…the Flying Redhead
As an artist, I play two roles, I’m a show off and a backstage hand. I display my work with pride, and then often remain in the shadow behind the curtain, watching how people react to the things I’ve made. I keep working out my relationship to art; it is remarkable how my current role as an exhibiting artist is like my former role as a theatre designer–both a solitary act and also very public.
In my youth I lived near LA. I was influenced by live theater, Broadway touring shows, and local black box productions. These were the years when Man of La Mancha, Godspell, and West Side Story were all new on the boards. Those images, characters and stories fanned the flame of my curiosity: what’s in a mind, a heart, a pocket, a locket. I sometimes like to make up situations behind the characters that show up in my work, scenes that flesh out the story behind the image. It’s a natural extension of my lifelong love of theater.
Whimsy is at the core of much of my thinking. One of my explorations is the archetypal character of the fool. In theater, historically, the fool character is the voice of reason, the one who can speak up and tell the truth, without suffering social consequence. Sometimes this is an actual court fool, as in Shakespeare’s King Lear, and sometimes she’s a household maid with a big mouth, as in Moliere’s Tartuffe. He/she is not always a joker, as some may believe, but the wisest one in the “scene.”
That same whimsy and wisdom shows up in my titles: “They Sherwood be Fools”, “The Column before the Storm.” I collaborate with others to name my pieces, which replicates some of the team efforts of theatre work, adds a word/meaning layer to the image and makes it more than just a painting. Paintings can take on a deeper, often whole new meaning with a well conjured title, all part of mixed media communication.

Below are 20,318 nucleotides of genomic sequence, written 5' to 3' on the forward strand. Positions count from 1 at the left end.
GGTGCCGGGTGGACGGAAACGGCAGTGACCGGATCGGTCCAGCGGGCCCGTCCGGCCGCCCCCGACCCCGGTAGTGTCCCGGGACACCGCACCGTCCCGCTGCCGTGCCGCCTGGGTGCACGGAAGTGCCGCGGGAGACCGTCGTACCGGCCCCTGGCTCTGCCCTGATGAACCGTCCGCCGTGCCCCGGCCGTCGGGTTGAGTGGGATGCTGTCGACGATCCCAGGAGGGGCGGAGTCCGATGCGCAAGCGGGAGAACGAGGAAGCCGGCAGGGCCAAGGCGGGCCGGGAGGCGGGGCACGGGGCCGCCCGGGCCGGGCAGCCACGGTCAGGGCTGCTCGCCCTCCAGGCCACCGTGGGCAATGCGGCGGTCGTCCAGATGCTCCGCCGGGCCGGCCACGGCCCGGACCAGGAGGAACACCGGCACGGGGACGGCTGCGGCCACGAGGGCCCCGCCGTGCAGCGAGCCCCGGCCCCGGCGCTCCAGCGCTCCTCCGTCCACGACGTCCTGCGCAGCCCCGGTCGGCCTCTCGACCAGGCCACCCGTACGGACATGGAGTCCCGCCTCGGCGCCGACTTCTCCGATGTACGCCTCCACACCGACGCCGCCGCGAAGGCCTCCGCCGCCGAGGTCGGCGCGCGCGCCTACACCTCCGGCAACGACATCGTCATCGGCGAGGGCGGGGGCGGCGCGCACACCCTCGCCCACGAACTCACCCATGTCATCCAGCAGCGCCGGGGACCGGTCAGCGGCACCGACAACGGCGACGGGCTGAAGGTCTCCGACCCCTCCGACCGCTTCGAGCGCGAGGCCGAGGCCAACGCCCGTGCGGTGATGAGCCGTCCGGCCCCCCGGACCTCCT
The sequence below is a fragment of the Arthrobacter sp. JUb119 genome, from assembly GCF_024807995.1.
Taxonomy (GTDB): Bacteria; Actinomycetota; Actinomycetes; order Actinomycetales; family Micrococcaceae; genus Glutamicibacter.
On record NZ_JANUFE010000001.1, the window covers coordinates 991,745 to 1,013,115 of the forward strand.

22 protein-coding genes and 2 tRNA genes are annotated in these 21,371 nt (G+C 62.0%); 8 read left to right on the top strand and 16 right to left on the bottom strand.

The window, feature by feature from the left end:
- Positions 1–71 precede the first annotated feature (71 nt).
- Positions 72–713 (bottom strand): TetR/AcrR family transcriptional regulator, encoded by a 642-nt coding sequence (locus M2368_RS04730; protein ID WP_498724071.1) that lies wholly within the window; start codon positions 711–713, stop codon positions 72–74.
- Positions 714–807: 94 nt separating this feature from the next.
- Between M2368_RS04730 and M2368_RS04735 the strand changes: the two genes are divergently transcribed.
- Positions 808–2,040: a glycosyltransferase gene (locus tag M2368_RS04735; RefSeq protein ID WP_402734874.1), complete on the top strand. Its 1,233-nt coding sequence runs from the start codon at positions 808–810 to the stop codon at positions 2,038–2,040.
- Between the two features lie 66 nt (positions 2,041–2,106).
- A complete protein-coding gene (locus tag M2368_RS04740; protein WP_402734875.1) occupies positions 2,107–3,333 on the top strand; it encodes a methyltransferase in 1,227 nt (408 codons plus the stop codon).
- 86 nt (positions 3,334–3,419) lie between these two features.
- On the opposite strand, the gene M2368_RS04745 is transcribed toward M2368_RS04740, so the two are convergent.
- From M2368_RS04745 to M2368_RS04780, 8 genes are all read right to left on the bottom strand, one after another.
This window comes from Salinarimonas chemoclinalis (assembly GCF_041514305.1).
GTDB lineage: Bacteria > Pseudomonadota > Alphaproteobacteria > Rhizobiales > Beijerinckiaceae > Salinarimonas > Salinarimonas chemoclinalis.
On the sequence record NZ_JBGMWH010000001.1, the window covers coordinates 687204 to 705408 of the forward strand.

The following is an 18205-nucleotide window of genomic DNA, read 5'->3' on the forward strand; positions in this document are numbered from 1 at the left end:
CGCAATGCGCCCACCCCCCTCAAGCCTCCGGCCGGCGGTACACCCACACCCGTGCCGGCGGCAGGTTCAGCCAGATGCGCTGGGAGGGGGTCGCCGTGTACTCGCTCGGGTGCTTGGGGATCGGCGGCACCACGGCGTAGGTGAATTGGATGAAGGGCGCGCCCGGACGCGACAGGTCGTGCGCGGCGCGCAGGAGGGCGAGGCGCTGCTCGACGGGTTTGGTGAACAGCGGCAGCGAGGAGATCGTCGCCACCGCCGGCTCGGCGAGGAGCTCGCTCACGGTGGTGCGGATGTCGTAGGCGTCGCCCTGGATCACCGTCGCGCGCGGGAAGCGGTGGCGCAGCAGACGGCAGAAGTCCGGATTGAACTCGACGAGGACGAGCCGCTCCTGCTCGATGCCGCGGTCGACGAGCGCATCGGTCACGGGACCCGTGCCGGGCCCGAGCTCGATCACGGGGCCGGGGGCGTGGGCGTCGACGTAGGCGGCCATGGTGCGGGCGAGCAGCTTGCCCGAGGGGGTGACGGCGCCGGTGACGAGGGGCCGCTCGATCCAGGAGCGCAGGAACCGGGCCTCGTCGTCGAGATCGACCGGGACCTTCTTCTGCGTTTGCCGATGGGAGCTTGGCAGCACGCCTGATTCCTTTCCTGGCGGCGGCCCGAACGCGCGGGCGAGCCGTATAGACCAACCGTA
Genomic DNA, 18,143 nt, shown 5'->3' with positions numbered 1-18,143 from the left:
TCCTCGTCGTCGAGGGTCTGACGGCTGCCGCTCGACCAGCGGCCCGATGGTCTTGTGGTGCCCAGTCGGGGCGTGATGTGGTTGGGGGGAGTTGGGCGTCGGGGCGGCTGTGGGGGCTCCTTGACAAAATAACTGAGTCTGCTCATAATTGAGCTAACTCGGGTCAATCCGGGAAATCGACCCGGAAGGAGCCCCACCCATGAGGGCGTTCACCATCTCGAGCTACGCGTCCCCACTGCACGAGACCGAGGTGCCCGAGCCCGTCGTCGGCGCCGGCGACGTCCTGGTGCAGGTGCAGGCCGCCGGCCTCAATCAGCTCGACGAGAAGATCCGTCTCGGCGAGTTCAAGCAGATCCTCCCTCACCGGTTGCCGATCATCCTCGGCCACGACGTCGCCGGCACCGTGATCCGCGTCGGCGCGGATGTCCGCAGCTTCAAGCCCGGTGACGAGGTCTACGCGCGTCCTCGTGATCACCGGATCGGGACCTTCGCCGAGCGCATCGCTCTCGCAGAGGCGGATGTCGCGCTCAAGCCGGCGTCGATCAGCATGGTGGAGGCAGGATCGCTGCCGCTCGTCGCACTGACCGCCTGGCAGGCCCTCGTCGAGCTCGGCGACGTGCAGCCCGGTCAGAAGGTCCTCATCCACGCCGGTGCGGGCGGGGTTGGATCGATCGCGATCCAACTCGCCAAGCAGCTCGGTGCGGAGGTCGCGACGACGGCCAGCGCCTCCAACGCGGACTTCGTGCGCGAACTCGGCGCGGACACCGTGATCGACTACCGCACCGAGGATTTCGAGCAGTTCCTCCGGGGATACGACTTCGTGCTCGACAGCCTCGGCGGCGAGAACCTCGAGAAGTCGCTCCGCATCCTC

Collage and mixed media works so well for surface decoration, and layering patterns. As my friend, Charlie Caldwell, former head of design at Alabama Shakespeare, said once, “It’s not where you find something, it’s how you use it that counts.” So I will play with anything that works, a magazine photo of an apple, patterned tissue paper from Nordstrom, a frontispiece from a book, a vintage photo, office supplies…
Strong saturated colors in my work are reminiscent of a scene bathed in theater lights. My work is a still from an unwritten play: light and color focus on the character in the spotlight.
As an inventive theatre designer, I was often hired to create the odd characters. For example, the Theatrical Outfit in Atlanta GA produced The Merchant of Venus (not a typo). I had the fun of creating the princes who court Portia as aliens from other planets, one of whom was reminiscent of an eggplant combined with an octopus. Juxtaposition has been a watchword that has carried over into the work I currently exhibit. I have mixed Leonardo drawings with Victorian cabinet cards in a series of a dozen pieces to explore relationships. I have mixed lines from 18th century plays with etchings from 19th century books to uncover personal beliefs about sainthood and foolishness. I like putting things together that don’t naturally go together in order to create a new perspective.